The way Jupiter bluffs his way in past both the gate guard and the secretary to see Hitchcock at World Studios.
Aside from the fact this is widely considered the quintessential Three Investigators book, the blueprint for every well-written treasure-hunting plot to follow, and the favorite of most fans, it is also one of the more complex, tightly-written, suspenseful, and atmospheric books, particularly the entire journey to the Merita Valley graveyard at the climax. It's no wonder that it's this case which puts the boys on the map as investigators, even more so than their first. (Helped along, of course, by the great value of the lost masterpiece and all the press they get in the papers; since Hitchcock ends up abandoning his search for a real haunted house, their work for him in Terror Castle really doesn't get revealed to the public, and it seems their names were kept out of Stephen Terrill's "return from the dead".)
Bob faking going under hypnosis to fool Mr. Won, then leaving notes out of the trunk of the car so Jupiter and the police can track him, Pete, and Chang down.
Hans and Bob breaking down the gate with one of the salvage yard trucks to get to the pier in time to save Jupe and Pete from Rawley's gang.
Also, Jupe's plan for catching the midgets at the end: after finding the belt and making them think he has changed his mind about Rawley's offer and wants to become a criminal, he gets them to come to Headquarters to buy the belt from him and has Bob and Pete demonstrate all the secret entrances except one so that they can escape when the midgets attack—where the cops are waiting to catch them.
How they get Gus his inheritance, even when Three-Dots threatens them: Jupe found it so he is safe, he gives it to Gus so he is safe, but if Three-Dots takes it from him, the curse will be invoked. So to prevent this, Three-Dots has to buy it.
Ringing the bell of Prince Paul to get the people of Varania to rise up against Duke Stefan.
The discovery of what the clock was meant to do, and where the paintings were hidden.
The Potter's Dynamic Entry, complete with shotgun, to save the boys, Mrs. Dobson, and Tom from Demetrieff and Kaluk.
Uncle Titus vs. Olsen. The latter fellow comes to the salvage yard to try and procure the cages from the junkyard next to Jungle Land; Jupiter, suspicious over how badly the man wants them (and also remembering his uncle had wanted the cages to sell to a circus) quotes an exorbitantly high price. Furious, Olsen departs, only to return when Uncle Titus does to lambaste him about the "con job" Jupe tried on him. After stating he wanted to sell the cages to the circus as Jupiter had pointed out, Titus listens to the price Olsen says Jupiter quoted him...and then notes his nephew got it wrong before quoting an even higher price.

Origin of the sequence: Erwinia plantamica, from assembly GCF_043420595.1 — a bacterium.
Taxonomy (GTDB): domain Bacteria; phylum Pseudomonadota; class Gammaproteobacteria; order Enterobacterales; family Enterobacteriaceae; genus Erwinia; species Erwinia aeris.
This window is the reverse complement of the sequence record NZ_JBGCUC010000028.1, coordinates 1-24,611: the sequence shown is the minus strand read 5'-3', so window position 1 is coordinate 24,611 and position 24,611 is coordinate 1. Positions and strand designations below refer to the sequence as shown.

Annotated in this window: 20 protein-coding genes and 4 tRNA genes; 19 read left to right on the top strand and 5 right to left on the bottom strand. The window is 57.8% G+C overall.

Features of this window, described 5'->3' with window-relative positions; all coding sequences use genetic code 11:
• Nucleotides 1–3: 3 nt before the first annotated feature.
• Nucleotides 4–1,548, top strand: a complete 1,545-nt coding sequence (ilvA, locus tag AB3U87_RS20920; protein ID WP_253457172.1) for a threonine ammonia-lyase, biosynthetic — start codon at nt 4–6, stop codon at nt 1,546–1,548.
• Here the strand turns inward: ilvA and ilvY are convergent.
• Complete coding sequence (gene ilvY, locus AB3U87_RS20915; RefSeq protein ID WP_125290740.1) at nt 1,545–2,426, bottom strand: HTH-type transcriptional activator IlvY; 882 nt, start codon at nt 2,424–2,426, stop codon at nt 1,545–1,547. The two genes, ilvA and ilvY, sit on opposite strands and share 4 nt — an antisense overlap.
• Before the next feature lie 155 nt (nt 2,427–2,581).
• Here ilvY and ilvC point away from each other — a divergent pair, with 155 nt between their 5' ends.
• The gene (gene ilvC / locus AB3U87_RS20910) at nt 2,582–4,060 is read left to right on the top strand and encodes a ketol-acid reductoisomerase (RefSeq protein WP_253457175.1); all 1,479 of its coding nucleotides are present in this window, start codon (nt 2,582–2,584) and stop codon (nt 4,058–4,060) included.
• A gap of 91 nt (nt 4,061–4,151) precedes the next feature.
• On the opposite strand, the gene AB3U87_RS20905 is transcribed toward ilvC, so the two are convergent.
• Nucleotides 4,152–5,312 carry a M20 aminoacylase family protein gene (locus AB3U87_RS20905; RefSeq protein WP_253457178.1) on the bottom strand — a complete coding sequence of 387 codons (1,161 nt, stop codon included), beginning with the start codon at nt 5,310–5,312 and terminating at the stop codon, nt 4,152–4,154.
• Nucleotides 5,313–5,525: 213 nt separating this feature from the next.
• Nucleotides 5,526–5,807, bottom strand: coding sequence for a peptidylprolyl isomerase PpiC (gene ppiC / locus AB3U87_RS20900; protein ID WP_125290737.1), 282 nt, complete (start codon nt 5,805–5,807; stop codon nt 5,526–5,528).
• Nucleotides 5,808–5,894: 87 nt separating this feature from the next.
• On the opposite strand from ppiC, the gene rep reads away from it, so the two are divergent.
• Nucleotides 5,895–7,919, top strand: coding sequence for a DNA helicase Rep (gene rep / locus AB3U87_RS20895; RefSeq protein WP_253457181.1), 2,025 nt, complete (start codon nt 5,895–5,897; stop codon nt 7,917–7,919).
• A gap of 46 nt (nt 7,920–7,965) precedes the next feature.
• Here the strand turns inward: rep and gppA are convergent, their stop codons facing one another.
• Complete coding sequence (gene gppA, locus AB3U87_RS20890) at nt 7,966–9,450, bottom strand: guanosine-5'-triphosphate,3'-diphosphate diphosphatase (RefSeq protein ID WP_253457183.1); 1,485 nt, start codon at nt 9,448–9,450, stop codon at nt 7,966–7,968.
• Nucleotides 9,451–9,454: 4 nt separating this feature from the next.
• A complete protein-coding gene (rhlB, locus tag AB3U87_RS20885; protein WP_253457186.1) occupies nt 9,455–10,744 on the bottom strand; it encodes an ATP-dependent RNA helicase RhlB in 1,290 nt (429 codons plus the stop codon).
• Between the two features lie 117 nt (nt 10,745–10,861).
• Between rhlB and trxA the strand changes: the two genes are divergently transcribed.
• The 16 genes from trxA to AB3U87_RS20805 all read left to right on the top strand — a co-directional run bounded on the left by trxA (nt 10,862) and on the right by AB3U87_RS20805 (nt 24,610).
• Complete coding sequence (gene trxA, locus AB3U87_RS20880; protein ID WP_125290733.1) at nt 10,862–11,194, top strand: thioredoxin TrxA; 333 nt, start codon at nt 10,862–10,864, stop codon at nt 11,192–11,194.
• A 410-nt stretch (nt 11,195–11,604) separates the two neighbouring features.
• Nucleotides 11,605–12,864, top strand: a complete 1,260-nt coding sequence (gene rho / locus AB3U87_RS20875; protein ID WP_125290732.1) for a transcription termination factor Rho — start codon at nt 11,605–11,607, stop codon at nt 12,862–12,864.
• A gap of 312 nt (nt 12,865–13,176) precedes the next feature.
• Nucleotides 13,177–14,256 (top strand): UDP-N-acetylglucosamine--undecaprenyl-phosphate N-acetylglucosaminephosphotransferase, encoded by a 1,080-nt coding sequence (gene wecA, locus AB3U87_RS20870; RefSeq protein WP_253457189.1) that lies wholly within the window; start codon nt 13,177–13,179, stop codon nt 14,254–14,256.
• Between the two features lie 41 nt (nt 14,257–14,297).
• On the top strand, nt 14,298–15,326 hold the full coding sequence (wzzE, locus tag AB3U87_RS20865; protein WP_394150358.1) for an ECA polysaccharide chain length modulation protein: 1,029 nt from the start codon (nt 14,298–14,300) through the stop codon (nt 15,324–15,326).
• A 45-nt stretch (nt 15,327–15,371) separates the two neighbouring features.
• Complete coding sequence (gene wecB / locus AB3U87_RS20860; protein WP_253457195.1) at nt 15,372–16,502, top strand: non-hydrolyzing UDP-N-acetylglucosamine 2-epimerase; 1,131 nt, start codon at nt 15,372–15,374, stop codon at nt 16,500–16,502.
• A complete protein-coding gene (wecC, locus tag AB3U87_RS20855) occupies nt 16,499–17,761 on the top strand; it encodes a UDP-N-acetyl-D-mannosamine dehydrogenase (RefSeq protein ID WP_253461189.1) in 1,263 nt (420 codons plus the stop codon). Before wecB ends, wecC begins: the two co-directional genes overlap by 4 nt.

[Jupiter] felt like hugging his uncle.
George being used to capture Bo Jenkins.
Jim Hall whistled softly as the animal handler grabbed the black bag.
Heavy, padding steps sounded across the room. An ominous rumbling made Jenkins turn and stare. His jaw sagged and he paled.
A large, yellow-eyed lion stood there, head down and long tail twitching restlessly. The growling continued.
"Forget it, Jenkins," Jim Hall said calmly. "You're not going anyplace. One more step and George will have you for dinner." Hall turned to the lion. "Won't you, George?"
The lion slowly opened its cavernous mouth and moved forward.
There was a clattering sound as the gun fell from Bo Jenkins's fingers.
Pete using Queenie to take out Shaitan.
As annoying as the boys found her at first, it can't be denied that Allie is an amazing character, especially for a girl in a boys' adventure series of the time. She's brave, bold, and brash; she's smart and insightful, and her snark is often very funny; she's willing to do whatever it takes to help her aunt; she manages to figure out where the boys' secret entrances and hideout are; and she's determined to help them save the day even if it puts her in danger to do it. Jupiter by the end is forced to admit she is a valuable ally and worth befriending; even Pete has some grudging praise for her (probably helped along by her having praised him for his tackle of the bomb-carrying bad guy), and Worthington has nothing but respect and admiration for her. It's a shame she became much more of The Scrappy in Death Trap Mine as she was a genuinely good role model in this book.
Jupiter's use of his Photographic Memory to track down the kidnapped Jeff: having heard both the chimes of an ice cream truck going by and the crossing-arms signal at the railroad tracks where a train was going by, he is able to find out from the ice cream company dispatcher where his different routes went, learn which one would have been at a railroad crossing at the time the kidnapper had Jeff call, and so find the house where he was being held.
Diego Alvaro, immediately after hearing Skinny Norris use an ethnic slur against him and suggesting "why don't you go back where you came from", demands an apology. When Skinny refuses to give it, he hauls off and slaps him. They get into a fight, where no matter how times he gets knocked down, Diego gets right back up again. They end up falling into traffic, where Diego saves Skinny's life. And after this, when Skinny thanks him and finally, grudgingly apologizes, Diego immediately walks away as if nothing had happened, because his pride and honor were satisfied. That is how you do an Establishing Character Moment.